Ever since the Java Card 1.0 was introduced in 1996 it has been gradually maturing, and recently celebrated its fifth anniversary. American Express, Visa, and now the Department of Defense have all deployed solutions that utilize the Java Card specifications.
This rather large movement proves that Java Card technology is a great system for data security and data mobility. At last count, American Express claimed over 4 million deployed cards and Visa estimated over 7 million at the end of last year.
Since September 11, 2001, there has been a lot of interest regarding Java-based smart cards combined with biometrics (verifying the identity of a person through some physical characteristic). This has driven the Java Card specifications to the forefront, and more and more engineers (and managers) are scrambling to implement them.
Currently, Java Card implementers use Java Card 2.1.x. Soon you'll be seeing Java Card 2.2 deployed into the marketplace. Those who have started to use the Java Card 2.1.x API are realizing that it's quite a hassle to do some basic things. For example, you can't utilize strings or other common primitive types found in Java because the Java Card processor has extremely limited resources. Most cards offer a little less than 32K of memory for applets. (Note: Don't confuse applets with J2SE applets. Applets refer to applications that reside on the Java Card.) Another deterrent is that you have to deal with bytes! When was the last time you had to think in bytes and byte arrays?
Java vs Java Card
The Java Card contains a virtual machine that's tailored for it, the Java Card VM. Because of the limitations, the JCVM has some unsupported features such as:
The JCVM differs from standard JVMs in several ways:
- Dynamic class loading
- Garbage collection
- Default visibility override
- Package visible interface can't be extended to public visibility
- Int, double, float, and long are not supported
- Static instantiated classes aren't allowed
With that said, there are some useful supported features such as:
- There's only one system class, the javacard.framework.JCSystem.
- Persistence and transience behavior are different from Java.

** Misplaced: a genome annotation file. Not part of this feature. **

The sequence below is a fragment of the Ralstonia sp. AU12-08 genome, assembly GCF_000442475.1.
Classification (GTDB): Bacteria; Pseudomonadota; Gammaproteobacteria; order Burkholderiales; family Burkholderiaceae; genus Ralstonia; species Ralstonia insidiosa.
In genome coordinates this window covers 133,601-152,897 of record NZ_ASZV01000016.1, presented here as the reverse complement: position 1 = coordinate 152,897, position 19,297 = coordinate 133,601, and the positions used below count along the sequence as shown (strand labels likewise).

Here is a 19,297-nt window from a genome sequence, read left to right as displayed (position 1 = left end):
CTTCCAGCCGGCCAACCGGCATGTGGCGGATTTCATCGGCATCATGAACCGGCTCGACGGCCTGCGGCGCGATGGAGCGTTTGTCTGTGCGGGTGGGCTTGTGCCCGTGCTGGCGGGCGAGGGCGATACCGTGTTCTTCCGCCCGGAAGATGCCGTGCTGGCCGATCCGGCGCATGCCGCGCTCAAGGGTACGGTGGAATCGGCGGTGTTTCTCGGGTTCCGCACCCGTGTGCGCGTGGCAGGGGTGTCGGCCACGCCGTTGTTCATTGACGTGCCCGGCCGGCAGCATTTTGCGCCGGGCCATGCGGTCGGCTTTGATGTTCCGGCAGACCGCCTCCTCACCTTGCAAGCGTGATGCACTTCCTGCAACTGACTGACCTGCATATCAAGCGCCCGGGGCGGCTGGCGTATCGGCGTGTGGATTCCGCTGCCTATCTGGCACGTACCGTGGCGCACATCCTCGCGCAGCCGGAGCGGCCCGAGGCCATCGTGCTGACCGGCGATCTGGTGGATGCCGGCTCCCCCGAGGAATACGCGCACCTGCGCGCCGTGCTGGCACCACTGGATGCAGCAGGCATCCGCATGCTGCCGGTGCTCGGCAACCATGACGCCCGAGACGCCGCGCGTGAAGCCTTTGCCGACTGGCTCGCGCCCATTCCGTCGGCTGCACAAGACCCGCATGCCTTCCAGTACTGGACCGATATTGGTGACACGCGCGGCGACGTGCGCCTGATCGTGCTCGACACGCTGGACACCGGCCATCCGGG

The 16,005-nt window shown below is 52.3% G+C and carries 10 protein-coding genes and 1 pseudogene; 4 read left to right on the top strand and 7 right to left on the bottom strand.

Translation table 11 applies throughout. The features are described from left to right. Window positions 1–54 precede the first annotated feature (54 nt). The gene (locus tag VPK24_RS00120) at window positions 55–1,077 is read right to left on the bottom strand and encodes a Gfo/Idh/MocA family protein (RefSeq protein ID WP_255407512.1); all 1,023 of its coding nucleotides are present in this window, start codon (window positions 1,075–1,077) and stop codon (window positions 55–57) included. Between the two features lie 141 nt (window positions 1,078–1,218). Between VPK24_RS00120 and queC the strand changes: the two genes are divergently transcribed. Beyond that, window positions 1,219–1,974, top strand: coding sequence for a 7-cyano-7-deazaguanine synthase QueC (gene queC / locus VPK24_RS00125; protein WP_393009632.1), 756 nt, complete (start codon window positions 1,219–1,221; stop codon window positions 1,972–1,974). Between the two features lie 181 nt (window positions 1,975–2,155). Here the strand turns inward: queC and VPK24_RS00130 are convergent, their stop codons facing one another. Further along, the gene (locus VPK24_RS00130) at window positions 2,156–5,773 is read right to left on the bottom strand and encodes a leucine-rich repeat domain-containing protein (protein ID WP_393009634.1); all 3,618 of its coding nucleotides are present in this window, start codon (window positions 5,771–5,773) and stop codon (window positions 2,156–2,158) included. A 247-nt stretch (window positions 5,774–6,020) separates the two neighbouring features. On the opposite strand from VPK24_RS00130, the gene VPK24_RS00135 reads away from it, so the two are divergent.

- Only single-dimensional arrays are allowed.
- Security management policy is implied in the JCVM and not an explicit class.
- The JCVM is a 16-bit system.
Other limitations that should be mentioned include:
- Virtual methods
- Interfaces, abstract classes, and exception handling
- The root class is of class Object
To communicate with a card, use a Card Acceptance Device (CAD). This is usually a card reader but can also refer to an ATM or point-of-sale terminal. Your communication isn't really to the card itself - it's actually to the CAD, which then sends commands to your applet.
- A maximum of 256 instance fields per class
- Array size is limited to 32K
- Memory space is limited to 32K per package
To make engineering more complex, the structure of the applet code appears a bit backward: you use a large switch case block to process the commands you want. However, Java Card 2.2 makes all this a bit easier.
Java Card Remote Method Invocation
One thing that will make engineering easier is the use of Remote Method Invocation. An engineer will no longer have to spend a lot of time learning various APDU commands.
Currently, you have to issue commands in the following format:
CLA INS P1 P2 LC CData
CLA: A class byte that can be an ISO 7816-4 such as 80, 84, or user-defined
INS: An instruction byte that states which instruction to perform
P1/P2: Parameter 1/2 that subdivides a command
LC: Length of data to be transmitted
CDATA: The data to be transmitted
LE: Length of data to be returned from the applet
Depending on the applet, it would have to switch case on each individual CLA, INS, and P1/P2 to process the necessary command. This method of transmitting data can be a tedious job and a maintenance nightmare. The Java Card RMI makes it easier to perform a command.
For the implementation of security algorithms we must rely on the individual vendors. Some vendors implement cards that contain just DES and Triple DES, while others implement DES, Triple DES, and RSA. For the implementation of RSA it's common to also include a crypto-coprocessor in the smart card chip to help speed up the calculations.